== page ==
Distribution of property The court will divide the marital property of the parties as it deems equitable and just without regard to marital fault after setting aside to each spouse that spouse's separate property. Factors the court will consider in dividing the marital property include: 1. The contribution of each spouse to the acquisition and preservation of the marital and non-marital property; 2. The dissipation by each party of the marital and non-marital property; 3. The value of the property set aside to each spouse; 4. The duration of the marriage; 5. The economic circumstances of the parties at the time the division of property takes effect; 6. Any pre-existing rights and obligations from previous marriages; 7. Any antenuptial agreement between the parties; 8. The age, health, station, occupation, amount and sources of income, vocational skills, employability, estate, liabilities and needs of each party; 9. The custodial provisions for any children; 10. Whether the apportionment is in lieu of or in addition to alimony; 11. The reasonable opportunities of each spouse for future acquisition of capital assets and income; 12. The tax circumstances of the property division. 750 ILCS 5/503

Child custody Custody of the child is determined according to the child's best interests, after consideration of the following factors: 1. The wishes of the child's parents; 2. The wishes of the child; 3. The interaction and interrelationship of the child with his parents and siblings, etc. 4. The child's adjustment to home, school and community; 5. The mental and physical health of all individuals concerned; 6. Any instances of domestic violence or abuse; 7. The willingness and ability of each party to encourage a close and continuing relationship between the child and other parent.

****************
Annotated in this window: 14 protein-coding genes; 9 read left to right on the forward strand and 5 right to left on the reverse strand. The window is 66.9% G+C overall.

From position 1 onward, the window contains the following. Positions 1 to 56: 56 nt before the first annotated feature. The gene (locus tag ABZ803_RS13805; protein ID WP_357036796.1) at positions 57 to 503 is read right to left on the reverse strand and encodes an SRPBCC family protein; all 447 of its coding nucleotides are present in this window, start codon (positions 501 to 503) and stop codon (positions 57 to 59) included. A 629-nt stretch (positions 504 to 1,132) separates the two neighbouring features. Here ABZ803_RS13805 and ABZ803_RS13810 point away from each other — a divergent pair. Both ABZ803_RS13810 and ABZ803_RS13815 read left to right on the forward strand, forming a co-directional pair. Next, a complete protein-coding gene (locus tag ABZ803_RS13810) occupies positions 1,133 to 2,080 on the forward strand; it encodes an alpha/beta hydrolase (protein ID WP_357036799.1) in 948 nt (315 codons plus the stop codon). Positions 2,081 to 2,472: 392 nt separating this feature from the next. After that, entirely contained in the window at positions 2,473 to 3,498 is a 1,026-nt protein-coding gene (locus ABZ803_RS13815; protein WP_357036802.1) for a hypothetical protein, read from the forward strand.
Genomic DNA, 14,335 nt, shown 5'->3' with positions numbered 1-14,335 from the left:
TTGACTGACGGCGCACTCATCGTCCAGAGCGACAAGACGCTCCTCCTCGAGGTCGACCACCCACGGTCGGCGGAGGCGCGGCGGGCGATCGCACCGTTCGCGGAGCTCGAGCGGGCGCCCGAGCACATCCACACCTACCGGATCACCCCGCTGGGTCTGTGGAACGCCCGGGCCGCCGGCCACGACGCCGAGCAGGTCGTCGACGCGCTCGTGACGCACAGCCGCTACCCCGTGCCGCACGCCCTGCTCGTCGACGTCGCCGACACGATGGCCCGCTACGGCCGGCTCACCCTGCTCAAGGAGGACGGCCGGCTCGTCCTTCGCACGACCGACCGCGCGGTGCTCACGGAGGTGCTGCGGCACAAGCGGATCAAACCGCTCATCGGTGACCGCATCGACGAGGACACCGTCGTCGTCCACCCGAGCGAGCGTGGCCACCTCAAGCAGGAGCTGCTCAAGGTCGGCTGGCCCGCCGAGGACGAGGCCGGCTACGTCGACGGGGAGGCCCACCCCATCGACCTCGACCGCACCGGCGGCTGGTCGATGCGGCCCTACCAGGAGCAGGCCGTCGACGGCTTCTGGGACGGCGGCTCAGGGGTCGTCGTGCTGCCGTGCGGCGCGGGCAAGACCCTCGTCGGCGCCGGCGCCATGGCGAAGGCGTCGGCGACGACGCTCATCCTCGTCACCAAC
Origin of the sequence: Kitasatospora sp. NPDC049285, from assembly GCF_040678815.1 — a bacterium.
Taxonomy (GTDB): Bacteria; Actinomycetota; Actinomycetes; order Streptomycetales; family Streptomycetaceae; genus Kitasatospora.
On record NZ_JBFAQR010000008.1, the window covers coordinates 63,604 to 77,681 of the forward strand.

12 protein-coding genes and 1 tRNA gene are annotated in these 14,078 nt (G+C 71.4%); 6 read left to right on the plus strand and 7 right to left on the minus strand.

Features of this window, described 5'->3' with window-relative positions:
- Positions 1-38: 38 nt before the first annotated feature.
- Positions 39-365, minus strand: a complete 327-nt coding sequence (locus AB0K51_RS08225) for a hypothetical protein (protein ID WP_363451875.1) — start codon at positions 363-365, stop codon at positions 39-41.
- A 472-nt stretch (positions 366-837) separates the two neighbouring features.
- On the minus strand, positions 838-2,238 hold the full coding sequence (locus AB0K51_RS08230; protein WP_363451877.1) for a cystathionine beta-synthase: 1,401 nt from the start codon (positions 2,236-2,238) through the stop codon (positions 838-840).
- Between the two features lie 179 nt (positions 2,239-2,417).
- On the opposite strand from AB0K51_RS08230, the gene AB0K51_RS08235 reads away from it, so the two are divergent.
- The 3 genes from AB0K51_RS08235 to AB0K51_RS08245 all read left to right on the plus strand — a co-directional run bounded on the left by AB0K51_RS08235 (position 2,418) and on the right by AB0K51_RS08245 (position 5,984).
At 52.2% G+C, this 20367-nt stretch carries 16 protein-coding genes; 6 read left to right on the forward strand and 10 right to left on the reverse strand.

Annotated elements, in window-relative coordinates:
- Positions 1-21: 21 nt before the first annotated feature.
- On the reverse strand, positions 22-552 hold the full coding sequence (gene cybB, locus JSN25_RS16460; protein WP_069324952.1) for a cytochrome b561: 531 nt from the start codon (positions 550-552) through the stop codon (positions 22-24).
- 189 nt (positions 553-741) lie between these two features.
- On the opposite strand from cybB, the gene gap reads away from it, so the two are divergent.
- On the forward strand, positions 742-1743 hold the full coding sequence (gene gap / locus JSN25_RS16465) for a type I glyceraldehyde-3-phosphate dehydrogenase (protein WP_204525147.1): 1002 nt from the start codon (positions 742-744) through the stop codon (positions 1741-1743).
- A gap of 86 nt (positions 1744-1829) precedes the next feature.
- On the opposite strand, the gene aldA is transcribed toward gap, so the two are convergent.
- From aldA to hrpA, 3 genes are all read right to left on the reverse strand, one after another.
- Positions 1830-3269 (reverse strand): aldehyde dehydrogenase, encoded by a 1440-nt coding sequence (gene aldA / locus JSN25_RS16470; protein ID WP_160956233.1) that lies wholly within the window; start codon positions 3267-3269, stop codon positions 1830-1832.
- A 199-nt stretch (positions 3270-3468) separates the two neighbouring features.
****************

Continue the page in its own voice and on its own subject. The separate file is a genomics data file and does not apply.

The court may interview the child in chambers to ascertain his wishes as to custody and visitation. 750 ILCS 5/602, 750 ILCS 5/604

Child support The court may order either or both parties to a dissolution of marriage proceeding to pay child support in an amount reasonable to provide for the child's necessary needs. The State of Illinois has enacted child support guidelines which establish the amount of support which is presumed to be correct. The court may deviate from the guidelines, however, when it finds that the application of the guidelines would be inappropriate, after consideration of the following factors: 1. The financial resources and needs of the child; 2. The financial resources and needs of the custodial parent; 3. The standard of living the child would have enjoyed had the marriage not been dissolved; 4. The physical and emotional condition of the child and his educational needs; 5. The financial resources and needs of the non-custodial parent.

If the court deviates from the guidelines, it must state its reasons for deviating from the guidelines and state the amount which would have been required under the guidelines.

The court shall also include in any order for child support a provision providing for the health care coverage of the child. 750 ILCS 5/505, 750 ILCS 5/505.2

Conciliation/Mediation If the court determines that there is a prospect of reconciliation, the court may, at the request of either party or on its own motion, order counseling for the parties. 750 ILCS 5/404 Educational program In a action for dissolution of marriage involving minor children, the court may order the parents to participate in an educational program concerning the effects of divorce upon children. 750 ILCS 5/401.1  simple divorce